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Priscilla Peixoto – from Cenarium

MANAUS – “It is a salutary moment for all of us. Brega to me means love and entertainment,” says singer Wanderley Andrade, on Thursday, 16, in an exclusive interview to CENARIUM. Considered one of the main lovers and disseminators of brega rhythm, which is now recognized as Cultural and Intangible Heritage of Pará, through a Bill (PL) sanctioned on Wednesday, 15, by the state government, at the Estação Gasômetro Theater, in Belém, with several musical performances by artists from Pará.

Wanderley Andrade, with more than 30 years dedicated to the musical career, declared that the recognition of the rhythm is the realization of a dream of all those who work, compose, live, or just love brega. Moreover, the composer also affirms that the PL puts the musical style in another level, something that can help in the valorization and dissemination of the style in the country.

“When we have faith in God and faith in life, things happen. I believe that now, with brega actually recognized, it will be taken a little more seriously. Because it will not only have support from the state government, but also from the federal government at a dissemination level, besides carrying out popular programs so that the rhythm cannot fall into oblivion and, actually, I don’t think it will”, declares the singer.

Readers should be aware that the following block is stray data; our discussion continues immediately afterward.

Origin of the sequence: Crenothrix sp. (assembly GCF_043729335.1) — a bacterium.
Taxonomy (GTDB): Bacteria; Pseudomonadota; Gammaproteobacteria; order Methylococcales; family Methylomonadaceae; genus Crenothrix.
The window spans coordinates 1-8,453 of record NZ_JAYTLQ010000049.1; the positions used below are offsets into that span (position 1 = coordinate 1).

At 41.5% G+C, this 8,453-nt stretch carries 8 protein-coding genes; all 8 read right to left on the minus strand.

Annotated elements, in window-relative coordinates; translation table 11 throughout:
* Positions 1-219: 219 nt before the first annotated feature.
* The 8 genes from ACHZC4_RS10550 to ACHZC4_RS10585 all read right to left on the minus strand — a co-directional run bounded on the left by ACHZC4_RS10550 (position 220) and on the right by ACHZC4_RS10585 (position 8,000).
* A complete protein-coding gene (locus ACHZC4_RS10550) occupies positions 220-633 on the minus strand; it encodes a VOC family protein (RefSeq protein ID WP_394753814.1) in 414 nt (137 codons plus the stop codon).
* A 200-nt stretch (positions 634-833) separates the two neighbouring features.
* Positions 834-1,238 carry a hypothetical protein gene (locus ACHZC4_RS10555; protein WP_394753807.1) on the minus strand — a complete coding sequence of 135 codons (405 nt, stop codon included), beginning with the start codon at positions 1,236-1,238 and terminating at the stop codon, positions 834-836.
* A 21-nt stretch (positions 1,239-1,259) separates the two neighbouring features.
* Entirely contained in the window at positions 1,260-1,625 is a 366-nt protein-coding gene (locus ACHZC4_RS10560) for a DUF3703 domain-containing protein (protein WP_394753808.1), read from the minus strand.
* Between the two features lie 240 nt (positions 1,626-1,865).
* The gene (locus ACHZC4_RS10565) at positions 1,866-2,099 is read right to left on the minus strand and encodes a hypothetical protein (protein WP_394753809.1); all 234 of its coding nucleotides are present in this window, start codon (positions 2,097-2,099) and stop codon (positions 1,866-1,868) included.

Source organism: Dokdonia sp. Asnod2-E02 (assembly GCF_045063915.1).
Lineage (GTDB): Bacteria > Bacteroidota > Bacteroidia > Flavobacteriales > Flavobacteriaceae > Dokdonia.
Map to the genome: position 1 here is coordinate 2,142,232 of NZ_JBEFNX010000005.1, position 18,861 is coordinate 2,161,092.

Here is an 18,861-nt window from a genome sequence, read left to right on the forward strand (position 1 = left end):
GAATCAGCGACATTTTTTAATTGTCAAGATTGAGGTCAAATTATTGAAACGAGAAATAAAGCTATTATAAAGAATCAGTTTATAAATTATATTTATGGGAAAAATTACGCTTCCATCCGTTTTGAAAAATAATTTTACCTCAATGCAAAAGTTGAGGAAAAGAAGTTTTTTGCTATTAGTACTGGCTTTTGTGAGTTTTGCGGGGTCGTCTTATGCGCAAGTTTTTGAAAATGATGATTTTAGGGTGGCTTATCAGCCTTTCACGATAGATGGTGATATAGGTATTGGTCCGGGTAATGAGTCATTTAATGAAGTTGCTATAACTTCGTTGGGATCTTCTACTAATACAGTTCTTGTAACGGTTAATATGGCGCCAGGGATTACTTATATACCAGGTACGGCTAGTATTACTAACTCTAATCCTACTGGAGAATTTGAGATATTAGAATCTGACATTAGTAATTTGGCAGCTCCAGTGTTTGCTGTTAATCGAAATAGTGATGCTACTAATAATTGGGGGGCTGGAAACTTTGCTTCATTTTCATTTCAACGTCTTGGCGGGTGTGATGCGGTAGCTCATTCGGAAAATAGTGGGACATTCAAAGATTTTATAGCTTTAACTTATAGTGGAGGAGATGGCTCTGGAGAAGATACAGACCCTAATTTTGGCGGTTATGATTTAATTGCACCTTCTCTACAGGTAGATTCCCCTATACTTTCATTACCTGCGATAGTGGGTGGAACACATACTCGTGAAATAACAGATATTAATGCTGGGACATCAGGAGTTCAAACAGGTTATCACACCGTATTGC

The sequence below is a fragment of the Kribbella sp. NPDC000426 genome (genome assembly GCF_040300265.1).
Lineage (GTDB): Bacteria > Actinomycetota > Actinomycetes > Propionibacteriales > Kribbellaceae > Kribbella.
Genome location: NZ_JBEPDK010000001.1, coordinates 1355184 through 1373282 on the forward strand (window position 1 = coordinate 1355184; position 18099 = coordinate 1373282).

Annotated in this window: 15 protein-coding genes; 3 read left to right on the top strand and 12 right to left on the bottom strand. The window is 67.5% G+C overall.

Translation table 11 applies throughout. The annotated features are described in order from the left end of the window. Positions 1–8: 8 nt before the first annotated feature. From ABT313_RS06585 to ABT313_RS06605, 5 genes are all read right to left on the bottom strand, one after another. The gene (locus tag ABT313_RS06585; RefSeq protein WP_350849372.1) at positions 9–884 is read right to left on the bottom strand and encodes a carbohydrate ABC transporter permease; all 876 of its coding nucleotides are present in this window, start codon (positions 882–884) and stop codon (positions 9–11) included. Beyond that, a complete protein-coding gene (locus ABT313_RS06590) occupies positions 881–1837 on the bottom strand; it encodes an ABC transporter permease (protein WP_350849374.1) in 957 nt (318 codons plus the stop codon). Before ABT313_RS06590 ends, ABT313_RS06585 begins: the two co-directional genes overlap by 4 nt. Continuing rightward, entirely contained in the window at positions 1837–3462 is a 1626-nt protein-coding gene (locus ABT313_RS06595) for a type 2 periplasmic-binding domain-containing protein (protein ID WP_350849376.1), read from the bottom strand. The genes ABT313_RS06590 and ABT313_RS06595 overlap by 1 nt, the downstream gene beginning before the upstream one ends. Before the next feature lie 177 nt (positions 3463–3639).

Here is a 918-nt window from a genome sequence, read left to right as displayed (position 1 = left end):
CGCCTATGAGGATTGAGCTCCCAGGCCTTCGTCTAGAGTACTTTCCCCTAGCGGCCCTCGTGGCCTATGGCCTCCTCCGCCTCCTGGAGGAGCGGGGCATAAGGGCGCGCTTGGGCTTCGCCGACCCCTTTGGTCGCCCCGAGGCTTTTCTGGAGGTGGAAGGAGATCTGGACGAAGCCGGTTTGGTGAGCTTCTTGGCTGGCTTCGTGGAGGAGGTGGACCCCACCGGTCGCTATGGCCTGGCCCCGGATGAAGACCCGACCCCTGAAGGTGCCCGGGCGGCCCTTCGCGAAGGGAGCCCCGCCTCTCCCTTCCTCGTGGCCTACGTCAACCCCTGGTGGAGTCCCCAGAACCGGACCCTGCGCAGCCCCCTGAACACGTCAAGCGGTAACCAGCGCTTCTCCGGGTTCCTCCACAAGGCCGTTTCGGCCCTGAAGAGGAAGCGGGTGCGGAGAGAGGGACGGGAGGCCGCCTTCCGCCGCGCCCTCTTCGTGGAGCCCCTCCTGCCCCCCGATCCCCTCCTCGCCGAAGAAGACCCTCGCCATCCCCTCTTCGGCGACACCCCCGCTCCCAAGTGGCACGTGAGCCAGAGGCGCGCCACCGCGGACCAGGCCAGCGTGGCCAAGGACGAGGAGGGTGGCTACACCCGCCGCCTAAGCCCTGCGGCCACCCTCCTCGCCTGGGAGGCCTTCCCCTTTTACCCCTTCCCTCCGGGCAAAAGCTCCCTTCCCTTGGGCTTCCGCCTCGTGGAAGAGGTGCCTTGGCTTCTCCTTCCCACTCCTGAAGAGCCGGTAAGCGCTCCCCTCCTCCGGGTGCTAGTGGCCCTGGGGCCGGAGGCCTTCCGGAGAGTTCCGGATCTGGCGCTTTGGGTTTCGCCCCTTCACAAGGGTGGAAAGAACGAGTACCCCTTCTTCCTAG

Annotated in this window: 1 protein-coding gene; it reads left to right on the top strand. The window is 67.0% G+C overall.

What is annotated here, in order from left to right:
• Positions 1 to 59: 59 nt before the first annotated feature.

Wanderley Andrade, romantic brega singer from Pará. (Reproduction/Promotion)

Taking up space

Wanderley believes that one of the factors for the musical style to be so dear and contagious to those who listen is due to the lyrics that are full of love messages. “For us, brega is romanticism and love in essence. It’s not the pejorative connotation they give out there. Different from before, the people who enjoy it assume this very calmly. In one of my songs I already said the following sentence: ‘Why pretend that you don’t like it if in your room you can’t resist and dance when you hear a brega, understand the message?” questioned Andrade.

In the Pará singer’s reading, brega, being a patrimony, makes the path taken by all those who followed the rhythm’s musical career be valued. Andrade remembers the contribution of musicians, like Reginaldo Rossi, who perpetuated the history of the rhythm until this moment of prominence.

“I remember Reginaldo Rossi who dominated the region of Pernambuco and helped me a lot in my career, giving me tips. Behind all this there is a whole hall of wonderful people who are performing or who left a beautiful musical trail in Brazil and particularly here in the North. Throughout my 57 years I have been able to witness this moment and this is wonderful”, comments the artist.

The contagious rhythm is usually danced in pairs lulled by the songs (Reproduction/YouTube)

More than approved